There are some wonderful Ireland-focused blogs. Perhaps we need an official directory of high-standard personal blogs pertaining to the island. This one is a charm – rmchapple.blogspot.com by archaeologist Robert M Chapple, which contains a wide variety of engaging topics. I certainly will not be trying to compete with someone who keeps a catalogue of Radiocarbon Determinations and Dendrochronological Dates….
Rossglass has an extended beach, a mixture of sand and various rocks of different sizes. St John’s Lighthouse is in the distance.
The site is also the first in Northern Ireland to have a bye-law to protect shore-nesting birds and seal pups from disturbance during their breeding season.
St. John’s Point Lighthouse, first shone its light in 1844, and was designed by George Halpin Senior – famous for his expansion of Dublin port. It is the tallest onshore lighthouse on the Irish coast (Fastnet is the tallest offshore lighthouse)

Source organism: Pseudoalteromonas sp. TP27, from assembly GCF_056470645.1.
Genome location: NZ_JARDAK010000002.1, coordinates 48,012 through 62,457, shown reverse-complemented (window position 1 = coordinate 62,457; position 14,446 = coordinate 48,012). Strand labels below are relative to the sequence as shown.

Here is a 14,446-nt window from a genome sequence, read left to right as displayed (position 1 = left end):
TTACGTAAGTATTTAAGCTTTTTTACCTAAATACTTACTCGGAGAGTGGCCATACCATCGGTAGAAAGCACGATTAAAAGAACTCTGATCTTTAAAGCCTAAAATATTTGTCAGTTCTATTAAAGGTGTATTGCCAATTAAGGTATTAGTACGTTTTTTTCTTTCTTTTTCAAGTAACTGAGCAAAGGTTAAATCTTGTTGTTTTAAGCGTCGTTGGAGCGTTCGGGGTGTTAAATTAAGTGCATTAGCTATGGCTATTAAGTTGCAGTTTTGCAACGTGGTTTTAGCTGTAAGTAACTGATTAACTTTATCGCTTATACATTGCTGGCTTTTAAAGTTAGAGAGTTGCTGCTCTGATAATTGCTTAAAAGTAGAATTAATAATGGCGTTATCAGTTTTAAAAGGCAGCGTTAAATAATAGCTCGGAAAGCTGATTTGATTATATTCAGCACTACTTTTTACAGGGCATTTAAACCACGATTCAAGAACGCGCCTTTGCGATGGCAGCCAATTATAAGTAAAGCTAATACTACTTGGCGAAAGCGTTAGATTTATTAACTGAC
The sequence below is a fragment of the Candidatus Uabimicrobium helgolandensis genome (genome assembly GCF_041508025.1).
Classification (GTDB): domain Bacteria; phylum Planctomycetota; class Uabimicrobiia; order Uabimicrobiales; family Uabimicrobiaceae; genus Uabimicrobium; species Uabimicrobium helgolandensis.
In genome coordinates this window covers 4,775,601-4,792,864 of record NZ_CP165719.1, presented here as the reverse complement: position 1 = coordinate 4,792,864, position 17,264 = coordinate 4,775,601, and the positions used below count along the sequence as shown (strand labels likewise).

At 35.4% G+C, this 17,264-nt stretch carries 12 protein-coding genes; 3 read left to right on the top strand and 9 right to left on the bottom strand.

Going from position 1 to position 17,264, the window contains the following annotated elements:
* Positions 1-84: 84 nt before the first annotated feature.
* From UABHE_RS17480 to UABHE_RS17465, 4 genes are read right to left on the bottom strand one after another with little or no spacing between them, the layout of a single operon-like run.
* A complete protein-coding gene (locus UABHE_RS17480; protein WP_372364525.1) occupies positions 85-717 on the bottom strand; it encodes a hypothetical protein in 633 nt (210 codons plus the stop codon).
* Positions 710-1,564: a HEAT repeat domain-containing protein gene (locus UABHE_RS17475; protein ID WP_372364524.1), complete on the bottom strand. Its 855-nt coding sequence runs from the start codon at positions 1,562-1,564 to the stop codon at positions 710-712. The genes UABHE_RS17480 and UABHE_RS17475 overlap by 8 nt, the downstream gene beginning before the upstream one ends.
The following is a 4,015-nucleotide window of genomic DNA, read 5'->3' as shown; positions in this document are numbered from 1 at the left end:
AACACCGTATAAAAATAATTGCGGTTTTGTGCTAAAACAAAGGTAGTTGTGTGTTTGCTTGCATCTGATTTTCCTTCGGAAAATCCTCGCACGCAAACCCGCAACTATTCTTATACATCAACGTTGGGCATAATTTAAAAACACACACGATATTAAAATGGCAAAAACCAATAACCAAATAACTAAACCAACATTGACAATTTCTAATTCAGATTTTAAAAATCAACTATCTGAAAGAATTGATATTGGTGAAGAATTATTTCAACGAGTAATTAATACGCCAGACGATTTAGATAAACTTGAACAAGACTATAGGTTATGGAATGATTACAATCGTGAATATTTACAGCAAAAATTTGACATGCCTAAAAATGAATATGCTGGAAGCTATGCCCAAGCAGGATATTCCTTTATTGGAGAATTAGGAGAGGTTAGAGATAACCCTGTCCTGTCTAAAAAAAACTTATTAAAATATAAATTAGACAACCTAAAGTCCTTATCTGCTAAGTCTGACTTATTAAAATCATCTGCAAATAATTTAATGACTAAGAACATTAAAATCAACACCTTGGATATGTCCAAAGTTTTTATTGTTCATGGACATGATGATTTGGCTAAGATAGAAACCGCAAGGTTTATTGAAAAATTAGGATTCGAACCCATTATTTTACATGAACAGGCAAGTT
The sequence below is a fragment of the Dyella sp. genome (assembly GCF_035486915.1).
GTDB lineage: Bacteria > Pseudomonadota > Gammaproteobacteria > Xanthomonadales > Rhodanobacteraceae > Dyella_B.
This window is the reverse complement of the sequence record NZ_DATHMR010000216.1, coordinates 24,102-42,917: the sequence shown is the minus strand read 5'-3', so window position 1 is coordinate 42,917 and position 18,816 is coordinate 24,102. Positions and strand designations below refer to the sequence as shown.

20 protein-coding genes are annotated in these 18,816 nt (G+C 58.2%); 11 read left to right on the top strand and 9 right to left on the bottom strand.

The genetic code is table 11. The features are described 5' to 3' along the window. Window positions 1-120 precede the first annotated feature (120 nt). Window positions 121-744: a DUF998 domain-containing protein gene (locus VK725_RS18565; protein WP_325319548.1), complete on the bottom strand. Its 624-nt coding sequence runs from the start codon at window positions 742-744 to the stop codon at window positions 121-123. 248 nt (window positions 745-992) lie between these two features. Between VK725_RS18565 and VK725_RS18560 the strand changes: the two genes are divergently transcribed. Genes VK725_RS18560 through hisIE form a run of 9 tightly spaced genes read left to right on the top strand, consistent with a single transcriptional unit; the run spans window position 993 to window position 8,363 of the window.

Audleystown Court Cairn is a dual court grave situated near the south shore of Strangford Lough, north-west of Castle Ward, 1.75 miles from Strangford village in County Down. It contained human and animal remains, as well as pottery and flint implements.
Sketrick Castle is a castle on Sketrick Island near Whiterock, County Down, Northern Ireland. It is surrounded by a drumlin landscape some of which is submerged in Strangford Lough as small islands.
Though now the headquarters for a cruising club on Ballydorn Bay, at Strangford Lough, the LV Petrel was commissioned by the Commissioners of Irish Lights in 1913, and built by the Dublin Drydocks Company.
Ringneill is a promontory enclosed on three sides by Strangford Lough. There is a causeway to Reagh Island and to the early monastery of Nendrum on Mahee Island. The area around Ringneill Quay was once a busy place. Fishing boats on Strangford Lough anchored here, and a thousand years before we would have seen Vikings. Ringneill also hosted people in Mesolithic and Neolithic times.